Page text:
Age is not a limiting factor in DVT and PE

DVT and PE can strike men and women of all ages and walks of life with relative little warning. So keep a friend or loved one healthy tell them about DVT and how to prevent it by wearing compression stockings and compression hose and following our tips…

Compression support stockings help prevent blood from pooling in the lower extremities and can minimize the risk of a DVT. Other things you can do to help prevent a DVT include:

  • Exercise your legs regularly when sitting or laying for a long period of time. This can be a simple as making figure 8’s with your feet, or walking for just a few minutes.
  • When sitting, stretch your legs and change position frequently
  • Breathe deeply frequently.
  • Elevate your legs whenever possible.
  • Be careful about leg rest that compress the calf or behind the knee.
  • Avoid excessive alcohol intake (it dehydrates the body).
  • Drink plenty of water.
  • Wear loose, non-binding clothes when traveling

Above all wear compression stockings or support socks especially when traveling,

Vanda

www.supporthoseplus.com

Chronic Venous Insufficiency

Early intervention could prevent future complications

Up to 13 million people in the U.S. suffer from chronic venous insufficiency (CVI). If not treated, CVI can result in a venous stasis ulcer.

Risk Factors

  • Increased age
  • Prior deep vein thrombosis (DVT)
  • Family history of DVT
  • Sedentary life style
  • Obesity
  • History of leg trauma
  • Cardiac Disease
  • Multiple pregnancies

Venous Stasis Ulcer

Clinical Manifestations

  • Varicose veins
  • Leg pain
  • Distal leg edema
  • Inflammation
  • Induration (The process of becoming extremely firm or hard)
  • Skin pigmentation
  • Stasis dermatitis
  • Ulceration

Gradient compression hose can help control venous insufficiency and prevent venous ulcerations. When venous ulcerations do occur, they can take a very active role in the healing of the venous ulceration.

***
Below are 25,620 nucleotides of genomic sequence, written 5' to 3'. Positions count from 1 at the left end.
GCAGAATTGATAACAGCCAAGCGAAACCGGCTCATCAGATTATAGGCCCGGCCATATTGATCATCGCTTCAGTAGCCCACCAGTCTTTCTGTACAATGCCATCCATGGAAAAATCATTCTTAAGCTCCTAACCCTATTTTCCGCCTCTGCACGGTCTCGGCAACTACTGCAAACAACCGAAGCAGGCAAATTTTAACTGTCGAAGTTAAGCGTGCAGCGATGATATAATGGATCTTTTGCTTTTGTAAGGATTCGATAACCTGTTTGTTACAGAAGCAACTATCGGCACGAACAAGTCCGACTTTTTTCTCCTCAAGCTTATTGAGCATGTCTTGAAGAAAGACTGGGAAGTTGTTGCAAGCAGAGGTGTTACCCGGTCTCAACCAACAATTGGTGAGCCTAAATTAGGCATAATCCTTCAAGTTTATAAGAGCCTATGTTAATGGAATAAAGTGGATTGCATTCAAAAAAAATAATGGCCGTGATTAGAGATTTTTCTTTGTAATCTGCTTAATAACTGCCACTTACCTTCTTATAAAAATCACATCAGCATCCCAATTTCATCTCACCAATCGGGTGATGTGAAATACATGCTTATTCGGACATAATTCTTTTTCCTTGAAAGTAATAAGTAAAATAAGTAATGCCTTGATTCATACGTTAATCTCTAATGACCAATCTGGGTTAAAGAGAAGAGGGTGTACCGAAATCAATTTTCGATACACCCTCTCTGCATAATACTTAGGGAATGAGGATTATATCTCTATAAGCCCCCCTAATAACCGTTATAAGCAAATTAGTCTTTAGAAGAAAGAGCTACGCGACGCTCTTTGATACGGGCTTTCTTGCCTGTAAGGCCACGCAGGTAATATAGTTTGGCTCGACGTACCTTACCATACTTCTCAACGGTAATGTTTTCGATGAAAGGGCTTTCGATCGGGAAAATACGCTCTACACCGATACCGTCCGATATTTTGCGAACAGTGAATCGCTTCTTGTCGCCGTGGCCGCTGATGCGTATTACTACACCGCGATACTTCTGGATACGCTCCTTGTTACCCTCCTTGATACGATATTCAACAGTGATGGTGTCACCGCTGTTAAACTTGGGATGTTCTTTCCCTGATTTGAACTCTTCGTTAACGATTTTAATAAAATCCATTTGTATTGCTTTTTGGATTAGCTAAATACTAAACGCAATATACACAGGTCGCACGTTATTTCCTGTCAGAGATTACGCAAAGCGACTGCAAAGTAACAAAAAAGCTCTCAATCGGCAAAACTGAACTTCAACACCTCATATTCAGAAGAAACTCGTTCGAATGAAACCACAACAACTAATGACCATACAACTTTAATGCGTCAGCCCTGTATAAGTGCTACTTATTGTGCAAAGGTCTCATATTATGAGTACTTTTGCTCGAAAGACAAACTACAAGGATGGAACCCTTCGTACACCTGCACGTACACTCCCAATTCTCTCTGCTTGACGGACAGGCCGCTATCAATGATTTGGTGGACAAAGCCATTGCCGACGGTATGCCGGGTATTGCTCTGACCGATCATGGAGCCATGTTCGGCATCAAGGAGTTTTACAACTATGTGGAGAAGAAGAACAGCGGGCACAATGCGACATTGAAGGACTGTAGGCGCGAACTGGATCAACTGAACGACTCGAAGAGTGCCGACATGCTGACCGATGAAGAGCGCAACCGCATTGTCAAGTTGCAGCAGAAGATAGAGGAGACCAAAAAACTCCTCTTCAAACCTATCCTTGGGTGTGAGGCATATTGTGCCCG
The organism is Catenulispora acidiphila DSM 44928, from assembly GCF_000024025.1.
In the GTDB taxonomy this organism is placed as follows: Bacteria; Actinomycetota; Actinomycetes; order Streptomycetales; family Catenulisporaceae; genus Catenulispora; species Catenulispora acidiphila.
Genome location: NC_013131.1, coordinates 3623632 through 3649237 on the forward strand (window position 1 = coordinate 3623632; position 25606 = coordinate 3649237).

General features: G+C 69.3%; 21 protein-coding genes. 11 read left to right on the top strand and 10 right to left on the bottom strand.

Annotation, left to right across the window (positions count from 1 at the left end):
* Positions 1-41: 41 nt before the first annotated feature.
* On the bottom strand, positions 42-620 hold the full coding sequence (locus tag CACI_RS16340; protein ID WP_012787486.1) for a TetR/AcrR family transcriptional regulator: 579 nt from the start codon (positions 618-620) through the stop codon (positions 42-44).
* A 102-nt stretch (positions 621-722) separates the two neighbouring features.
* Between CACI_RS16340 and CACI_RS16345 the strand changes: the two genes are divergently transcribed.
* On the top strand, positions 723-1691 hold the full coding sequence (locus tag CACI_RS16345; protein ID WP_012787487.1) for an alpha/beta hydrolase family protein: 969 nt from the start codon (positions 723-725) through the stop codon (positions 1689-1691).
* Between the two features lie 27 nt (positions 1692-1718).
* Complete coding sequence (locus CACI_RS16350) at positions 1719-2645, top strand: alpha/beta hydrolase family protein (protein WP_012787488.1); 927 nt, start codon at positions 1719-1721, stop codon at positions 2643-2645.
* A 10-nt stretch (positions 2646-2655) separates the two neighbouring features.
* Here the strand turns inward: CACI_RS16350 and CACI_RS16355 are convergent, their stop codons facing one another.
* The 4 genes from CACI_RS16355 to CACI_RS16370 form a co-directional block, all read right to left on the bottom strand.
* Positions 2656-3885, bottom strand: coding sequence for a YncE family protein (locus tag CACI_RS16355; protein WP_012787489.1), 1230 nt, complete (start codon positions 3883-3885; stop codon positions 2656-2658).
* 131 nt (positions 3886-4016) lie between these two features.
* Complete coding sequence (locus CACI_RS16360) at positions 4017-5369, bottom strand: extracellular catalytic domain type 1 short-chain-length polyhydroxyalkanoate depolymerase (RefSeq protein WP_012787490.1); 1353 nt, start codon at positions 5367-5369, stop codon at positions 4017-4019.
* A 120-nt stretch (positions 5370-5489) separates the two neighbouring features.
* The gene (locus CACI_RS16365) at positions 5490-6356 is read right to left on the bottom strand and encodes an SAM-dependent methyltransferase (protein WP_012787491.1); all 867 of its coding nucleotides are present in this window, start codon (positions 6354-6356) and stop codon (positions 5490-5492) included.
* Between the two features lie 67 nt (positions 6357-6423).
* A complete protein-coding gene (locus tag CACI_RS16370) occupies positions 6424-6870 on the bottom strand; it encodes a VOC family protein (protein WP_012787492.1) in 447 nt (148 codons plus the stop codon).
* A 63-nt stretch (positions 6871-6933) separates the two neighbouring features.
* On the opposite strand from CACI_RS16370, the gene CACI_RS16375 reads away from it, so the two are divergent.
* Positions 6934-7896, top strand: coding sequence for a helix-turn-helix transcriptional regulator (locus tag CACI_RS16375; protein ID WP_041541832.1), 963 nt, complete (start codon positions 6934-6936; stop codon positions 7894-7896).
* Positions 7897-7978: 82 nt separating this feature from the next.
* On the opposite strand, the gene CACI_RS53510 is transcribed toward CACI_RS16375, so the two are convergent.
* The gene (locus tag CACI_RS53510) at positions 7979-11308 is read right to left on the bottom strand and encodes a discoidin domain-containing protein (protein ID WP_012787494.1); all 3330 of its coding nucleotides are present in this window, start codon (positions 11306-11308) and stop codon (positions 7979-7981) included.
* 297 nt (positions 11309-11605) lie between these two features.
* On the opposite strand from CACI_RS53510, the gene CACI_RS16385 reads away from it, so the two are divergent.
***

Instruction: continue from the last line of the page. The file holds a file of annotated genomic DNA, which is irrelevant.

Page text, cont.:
Noninvasive Treatment of Varicose Veins and Venous Insuffeciency

By JON SENKOWSKY, MD FACS

Venous disease is a health problem that affects almost everyone. Despite the fact venous disease has been acknowledged since the time of Hippocrates, hundreds of years B.C., innovative technology and significant diagnostic advances in treating venous disease are only now emerging in the field of vascular surgery.

Venous disease occurs for the simple reason that veins are always working against gravity. Veins in the legs carry blood from the leg to the heart. In order to cover this long distance efficiently, veins contain valves that allow blood to move up the leg, and not down. If these valves become destroyed, blood pools in the lower portion of the leg causing leg swelling, varicose veins and other venous problems. Typical symptoms include heaviness in the legs, swelling, development of varicose veins, and even skin damage, dry skin, and brownish pigmentation at the ankle level leading to ulcers.

Another more serious symptom includes blood clots in the legs. Indeed, recent reports indicate people who frequently fly in airplanes are at risk of developing blood clots, which can break free and cause pulmonary emboli. This situation appears to be minimized by the use of hose (see the Travel Socks section of the Support Hose Store web site).

The majority of people with venous disease have chronic problems with their legs. The most effective treatment can be found by making an accurate diagnosis; determining if blood clotting is present; and identifying whether any venous valve disorders are present. Valve disorders often indicate venous reflux, or pooling of the blood located in the deep veins of the muscle or on the surface veins underneath the skin. (The surface veins, when enlarged, are actually varicose veins.) By utilizing a machine called a Duplex Scan, a noninvasive and painless diagnostic test, all these questions can be answered.

Perhaps the simplest and most well known treatment for venous disease is the compression garment. Compression garments can be used to prevent the complications of venous disease. These are essentially tight hose or wraps that control the swelling in the leg by forcing the blood into the deeper veins. It is important to use gradient compression hose, obtained from a reputable manufacturer, such as Jobst, in order to get the right fit and avoid problems. The compression garments force the same amount of blood into a smaller volume of veins, resulting in more efficient removal of the blood from the lower extremities. A variety of different hose products, both knee high, thigh high, and waist high, and a variety of different strengths and colors, are now available from Jobst at Support Hose Plus. Other techniques, such as lymphedema wraps and pumps can be used in order to decrease the swelling associated with venous disease (see the lymphedema section of The Support Hose Plus web site).

New techniques in the treatment of varicose veins are emerging. An accurate diagnosis with ultrasound and physical examination are essential for the correct care of varicose veins. Hose are the mainstay of treatment, and are available at www.supporthoseplus.com, or by calling 1-844-472-8807 to speak to a certified fitter.

Dr. Senkowsky is a Board Certified vascular surgeon in private practice in Arlington, Texas. He is a Fellow of the American College of Surgeons, and a member of the American Society of Vascular Surgeons.